“Since my father took me to a microbrewery, I’ve always wanted to own one,” said co-owner Luke Duplessis. February/March 2007 Article and photo by Ramona du Houx Small businesses in Maine that grow and survive economic fluctuations change with the times to accommodate what the market needs. They have to be flexible and listen to the community. Those who become […]
“Since my father took me to a microbrewery, I’ve always wanted to own one,” said co-owner Luke Duplessis.
Article and photo by Ramona du Houx
Small businesses in Maine that grow and survive economic fluctuations change with the times to accommodate what the market needs. They have to be flexible and listen to the community. Those who become foundations of their communities often volunteer their services and sometimes funds to the community.
In Waterville there are businesses that are progressing with the times, reinventing their establishments along the way to suit the ever-changing needs of the community. Located downtown in the basement of the old post office is a restaurant microbrewery that changed ownership four years ago. Since then, the historic building has been renovated according to state codes while keeping the charm of the original building. Outside you are greeted by a community garden entrance where you can simply sit and watch passers-by. Inside the restaurant, there is a friendly atmosphere as employees all greet you with welcoming smiles. Enticing smells waft from the kitchen while the chef prepares specials that accommodate diners’ personal tastes. Mainely Brews Restaurant and Brew House prides itself on providing good service and excellent food at reasonable prices. They are true to their words. Grilled tuna over a salad of fresh greens is delicious.
“Since my father took me to a microbrewery, I’ve always wanted to own one,” said co-owner Luke Duplessis. “The business has changed significantly these last four years. We redid the entire kitchen area, expanded the bar, have performances nightly, work with the community when they have Maine Street events. Now we do have a regular clientele and hope more will come and see what’s new. We try to accommodate everyone’s needs.”
If you are diabetic or a vegan, the chef will make you something special, and there is a vegetarian menu as well as a special children’s menu. The unique blend that Duplessis has achieved makes Mainely Brews Restaurant and Brew House a family restaurant as well as a place singles mingle to have a good time listening to music late into the night.
“We cater events and have the client come in and see the space in ‘the vault’ section of the restaurant, so there are no surprises. They also have an opportunity to taste the food we will be serving.” The vault is a room to the side that can be opened up or closed off from the rest of the establishment. It actually has an historic bank vault door. Wooden tables within communicate an old-world atmosphere.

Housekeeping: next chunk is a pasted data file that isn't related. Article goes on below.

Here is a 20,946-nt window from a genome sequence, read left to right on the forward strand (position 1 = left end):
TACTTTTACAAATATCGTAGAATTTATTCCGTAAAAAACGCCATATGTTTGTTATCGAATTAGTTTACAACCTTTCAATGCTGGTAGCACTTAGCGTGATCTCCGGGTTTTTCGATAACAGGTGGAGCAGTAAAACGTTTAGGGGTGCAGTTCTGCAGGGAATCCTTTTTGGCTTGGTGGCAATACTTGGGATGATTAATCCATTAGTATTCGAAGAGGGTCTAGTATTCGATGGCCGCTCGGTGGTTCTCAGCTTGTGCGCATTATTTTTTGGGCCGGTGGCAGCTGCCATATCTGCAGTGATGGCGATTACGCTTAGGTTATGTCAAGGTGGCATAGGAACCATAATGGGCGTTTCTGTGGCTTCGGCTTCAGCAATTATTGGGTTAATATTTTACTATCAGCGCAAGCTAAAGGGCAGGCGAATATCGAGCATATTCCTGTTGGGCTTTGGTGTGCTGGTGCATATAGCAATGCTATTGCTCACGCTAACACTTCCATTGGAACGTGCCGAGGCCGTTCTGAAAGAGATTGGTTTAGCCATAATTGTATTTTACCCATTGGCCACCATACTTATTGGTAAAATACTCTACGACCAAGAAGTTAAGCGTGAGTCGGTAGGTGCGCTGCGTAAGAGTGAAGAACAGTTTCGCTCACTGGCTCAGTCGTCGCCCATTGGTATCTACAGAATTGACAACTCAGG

Duplessis goes out of his way to give patrons the best service possible, and it’s easy to see he loves what he’s doing. He’s a natural-born entertainer with a degree from the University of Maine. This Old Town native exemplifies the hospitality that people from around the world come to Maine to experience. Duplessis has traveled to most of the 50 states and Europe and never tires of meeting people. He simple has a zest for living and transmits that to everyone he serves. During open mic, he comes into his own as a performer who also encourages local talent. On trivia night, locals gather to see who knows what and most of all to enjoy a friendly night out on the town.
Since the pub changed ownership, getting the news out about the changes that have created a quality restaurant/microbrewery has taken some time, but now the news has spread, and it’s beginning to pay off. This fall Mainely Brews Restaurant and Brew House will be brewing their six different beers on a small commercial basis with a brewery in Orono. The names of the beers reflect the town of Waterville — the Two Cents Bridge Ale, for instance. Having a real brewery downtown, where visitors will be able to see the process of making ale, is a first for Waterville.
“I’m really excited about starting up the brewery side of the business,” said Duplessis. “It is a long-time dream of mine.”
Duplessis is involved with his community, helping out with Maine Street downtown projects, and is a member of the RealizeME branch, KV Connect in Waterville. KV Connect is a group of young entrepreneurs helping to revitalize their community with new programs while networking with other young professionals, ages 20 to 40. The Department of Economic and Community Development recently gave the group $10,000 to continue and expand their activities.
“Young entrepreneurs can bring new insights and energy into an area, and we want to make positive change working with the community,” said Duplessis. “We’re doing more to get people engaged downtown. Waterville really is a special community.”